- I’ve worked as a professional bridesmaid at 125 weddings over the past seven years.
- I’ve seen couples unable to spend time with one another or eat any food on the big day.
- It’s important to thoroughly think the guest list and wedding party over before finalizing them.
When I started my company, Bridesmaid for Hire, seven years ago, I didn’t know that much about weddings.
After working at over 125, I’ve learned that weddings are filled with drama and endless decisions — and once they’re over, couples are often haunted by regret.
Here are the tops things I’ve seen couples regret after their big day.
How much money they spent
When the wedding ends, I always ask couples what they wish they did differently. The No. 1 answer is always that they would’ve spent less.
When you’re in planning mode, it can feel like you need more than you do. Before you start, set a strict budget for each category — flowers, food, music, etc. — and then find vendors who offer packages that fit your price range.
You won’t regret having 25% fewer flowers or one fewer appetizer at cocktail hour if it means you’ll save a few thousand dollars.
Not eating any of the food
Couples spend a lot of quality time picking out all of the food that’ll be served on their wedding day. But some couples don’t actually eat anything on their big day because they’re so busy or they simply forget.
Make a rule that you and your partner spend at least five minutes eating during cocktail hour before you say hello to guests.
When everyone else is eating dinner at the reception, make sure you two eat, too. That way, you’ll get to enjoy your carefully selected meal and won’t be hungry for the rest of the night.
Hardly spending time with one another
After working so many weddings, I started to realize couples hardly spend time together at their celebration. One person is usually saying hello to their family members while the other is on the dance floor with their friends.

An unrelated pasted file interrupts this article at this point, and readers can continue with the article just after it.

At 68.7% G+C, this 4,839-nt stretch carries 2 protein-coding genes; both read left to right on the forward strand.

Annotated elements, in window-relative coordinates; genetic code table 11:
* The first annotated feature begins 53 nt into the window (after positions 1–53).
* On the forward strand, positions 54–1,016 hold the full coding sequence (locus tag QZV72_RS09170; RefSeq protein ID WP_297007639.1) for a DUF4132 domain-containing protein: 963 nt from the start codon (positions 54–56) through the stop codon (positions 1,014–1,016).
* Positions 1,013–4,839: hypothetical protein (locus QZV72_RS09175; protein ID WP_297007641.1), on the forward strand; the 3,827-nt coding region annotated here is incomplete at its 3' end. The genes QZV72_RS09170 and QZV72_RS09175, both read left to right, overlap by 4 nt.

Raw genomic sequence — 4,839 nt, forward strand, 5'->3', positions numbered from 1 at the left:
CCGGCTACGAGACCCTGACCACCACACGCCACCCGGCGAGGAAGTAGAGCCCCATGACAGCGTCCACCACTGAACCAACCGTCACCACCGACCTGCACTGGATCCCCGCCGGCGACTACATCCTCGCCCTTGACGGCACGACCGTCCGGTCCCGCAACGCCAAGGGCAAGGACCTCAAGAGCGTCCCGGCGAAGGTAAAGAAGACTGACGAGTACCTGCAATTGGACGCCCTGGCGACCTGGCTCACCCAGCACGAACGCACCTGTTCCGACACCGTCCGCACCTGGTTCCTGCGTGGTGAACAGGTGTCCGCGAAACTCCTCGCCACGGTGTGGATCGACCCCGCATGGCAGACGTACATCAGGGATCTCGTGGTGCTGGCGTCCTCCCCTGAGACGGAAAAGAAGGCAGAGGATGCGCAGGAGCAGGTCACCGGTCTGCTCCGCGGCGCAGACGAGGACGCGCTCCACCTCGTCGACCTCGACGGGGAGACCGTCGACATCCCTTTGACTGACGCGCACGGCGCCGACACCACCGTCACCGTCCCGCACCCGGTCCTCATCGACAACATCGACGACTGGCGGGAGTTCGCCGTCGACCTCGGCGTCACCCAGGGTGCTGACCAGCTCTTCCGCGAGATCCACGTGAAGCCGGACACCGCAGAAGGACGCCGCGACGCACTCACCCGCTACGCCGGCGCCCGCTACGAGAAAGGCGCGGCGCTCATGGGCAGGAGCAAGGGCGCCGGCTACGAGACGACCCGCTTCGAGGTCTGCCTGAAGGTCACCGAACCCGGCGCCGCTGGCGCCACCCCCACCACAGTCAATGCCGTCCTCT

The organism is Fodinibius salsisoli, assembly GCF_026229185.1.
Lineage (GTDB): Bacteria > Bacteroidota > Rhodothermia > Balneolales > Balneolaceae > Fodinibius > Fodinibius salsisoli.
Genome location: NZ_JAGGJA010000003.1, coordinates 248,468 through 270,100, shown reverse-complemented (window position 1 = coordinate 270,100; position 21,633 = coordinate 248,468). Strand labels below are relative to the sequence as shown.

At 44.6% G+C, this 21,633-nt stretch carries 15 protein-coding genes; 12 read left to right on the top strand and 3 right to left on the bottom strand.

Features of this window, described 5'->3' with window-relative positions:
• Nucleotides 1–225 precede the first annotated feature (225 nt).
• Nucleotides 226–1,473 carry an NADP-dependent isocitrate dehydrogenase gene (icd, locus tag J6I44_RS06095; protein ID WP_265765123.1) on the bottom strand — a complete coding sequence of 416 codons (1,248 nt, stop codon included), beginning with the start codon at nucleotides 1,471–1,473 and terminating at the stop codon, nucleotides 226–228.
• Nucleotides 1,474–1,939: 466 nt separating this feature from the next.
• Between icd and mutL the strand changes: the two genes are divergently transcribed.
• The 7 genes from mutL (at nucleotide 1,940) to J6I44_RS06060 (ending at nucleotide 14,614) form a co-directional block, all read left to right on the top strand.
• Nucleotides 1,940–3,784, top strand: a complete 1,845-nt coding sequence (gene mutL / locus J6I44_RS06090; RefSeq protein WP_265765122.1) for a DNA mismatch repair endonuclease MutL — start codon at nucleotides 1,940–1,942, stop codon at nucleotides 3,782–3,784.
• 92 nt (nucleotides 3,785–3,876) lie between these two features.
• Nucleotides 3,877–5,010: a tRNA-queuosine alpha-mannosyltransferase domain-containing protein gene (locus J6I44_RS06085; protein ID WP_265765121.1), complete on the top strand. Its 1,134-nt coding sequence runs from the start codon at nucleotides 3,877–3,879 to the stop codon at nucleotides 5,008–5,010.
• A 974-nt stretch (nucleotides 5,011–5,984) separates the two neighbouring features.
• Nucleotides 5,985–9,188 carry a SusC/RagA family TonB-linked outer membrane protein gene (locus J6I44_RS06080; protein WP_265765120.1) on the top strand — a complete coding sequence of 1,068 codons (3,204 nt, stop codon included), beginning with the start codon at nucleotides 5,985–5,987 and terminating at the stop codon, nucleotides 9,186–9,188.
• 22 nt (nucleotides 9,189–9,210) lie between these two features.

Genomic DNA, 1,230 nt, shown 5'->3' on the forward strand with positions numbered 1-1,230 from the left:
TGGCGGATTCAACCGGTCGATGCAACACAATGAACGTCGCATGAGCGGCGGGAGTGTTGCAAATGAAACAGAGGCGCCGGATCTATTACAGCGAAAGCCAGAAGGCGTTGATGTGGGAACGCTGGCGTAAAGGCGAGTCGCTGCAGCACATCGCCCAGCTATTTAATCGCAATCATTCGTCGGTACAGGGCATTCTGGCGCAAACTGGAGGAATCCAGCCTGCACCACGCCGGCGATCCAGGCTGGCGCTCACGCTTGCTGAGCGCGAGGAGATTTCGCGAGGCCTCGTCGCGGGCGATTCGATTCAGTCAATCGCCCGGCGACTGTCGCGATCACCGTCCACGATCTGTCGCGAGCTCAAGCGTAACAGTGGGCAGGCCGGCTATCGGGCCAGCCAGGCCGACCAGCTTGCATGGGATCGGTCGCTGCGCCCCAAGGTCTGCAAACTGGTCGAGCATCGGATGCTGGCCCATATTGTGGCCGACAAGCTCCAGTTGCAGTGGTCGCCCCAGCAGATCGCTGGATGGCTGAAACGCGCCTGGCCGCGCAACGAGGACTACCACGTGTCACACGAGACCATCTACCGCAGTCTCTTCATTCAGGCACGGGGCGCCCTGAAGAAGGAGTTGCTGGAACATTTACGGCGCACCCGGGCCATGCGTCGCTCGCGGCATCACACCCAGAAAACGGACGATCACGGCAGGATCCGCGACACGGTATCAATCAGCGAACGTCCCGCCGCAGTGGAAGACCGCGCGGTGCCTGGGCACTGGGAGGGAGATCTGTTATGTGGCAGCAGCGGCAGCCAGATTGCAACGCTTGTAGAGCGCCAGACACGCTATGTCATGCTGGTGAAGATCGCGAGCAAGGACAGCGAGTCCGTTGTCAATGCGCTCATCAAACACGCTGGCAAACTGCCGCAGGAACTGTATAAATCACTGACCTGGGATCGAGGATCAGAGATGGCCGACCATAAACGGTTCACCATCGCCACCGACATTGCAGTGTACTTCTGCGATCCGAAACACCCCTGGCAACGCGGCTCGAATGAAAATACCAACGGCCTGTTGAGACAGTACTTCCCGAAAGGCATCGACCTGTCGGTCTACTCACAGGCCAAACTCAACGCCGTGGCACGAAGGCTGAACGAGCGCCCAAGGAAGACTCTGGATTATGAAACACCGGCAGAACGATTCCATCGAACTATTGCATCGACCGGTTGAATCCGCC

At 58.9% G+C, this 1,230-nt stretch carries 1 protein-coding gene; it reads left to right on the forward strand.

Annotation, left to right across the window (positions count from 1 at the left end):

To avoid this, agree ahead of time to stay close to each other during cocktail hour and the reception. When it’s time to say hello to guests or hit the dance floor, stick together.
Registering for gifts they don’t need
After the wedding ends and the couple settles into this new chapter of their life together, I usually check in on clients and hear how frustrated they are by the gifts they received.
Although most of the gifts were handpicked by the couple on their registry, they start to realize they don’t actually need another set of sheets or dishes.
Instead of having to return items post-wedding, be sure to only put must-haves on your registry. If you’re not sure what you want, ask for cash or a honeymoon fund instead. When the wedding chaos ends, you can buy what you really need for your home together.
Who they invited — and didn’t
Although it’s hard to know who to invite and who to leave off the guest list, some couples have said they wish they invited a certain friend or family member they decided not to. And other couples wish they didn’t invite friends or coworkers they hardly speak to anymore.
When you’re creating your guest list, do a gut check. If there’s someone you didn’t put on the guest list that you can’t stop thinking about, consider adding them to avoid any post-wedding regret.
If there’s someone you’re considering inviting, but it doesn’t feel right, think about leaving them off the original list. You can always invite them closer to the wedding if it ends up feeling right.
How many bridal-party members they had
Deciding who you want to ask to be part of your bridal party can be a tough decision. Some couples end up asking too many friends and family members to take on the role.
A lot of couples who have big bridal parties — 10-plus groomsmen and bridesmaids — often say they regret how many people they had to include in their decisions for the wedding.
If you want to eliminate stress, consider having a more intimate bridal party. You can still give special honors, like reading a poem during the ceremony or giving a toast at the rehearsal dinner, to those who don’t make the bridal-party list.
Not having the wedding of their dreams
Many people are influenced by what kind of celebration their friends or family want for them. Instead of having a small wedding or just eloping, they threw a giant and expensive party.
As you’re planning your big day, make sure you and your partner have a list of must-haves and non-negotiables — whether it’s the type of venue you want or a certain kind of food you like. That way, you can make sure outside opinions don’t take over the celebration you and your partner have always wanted.
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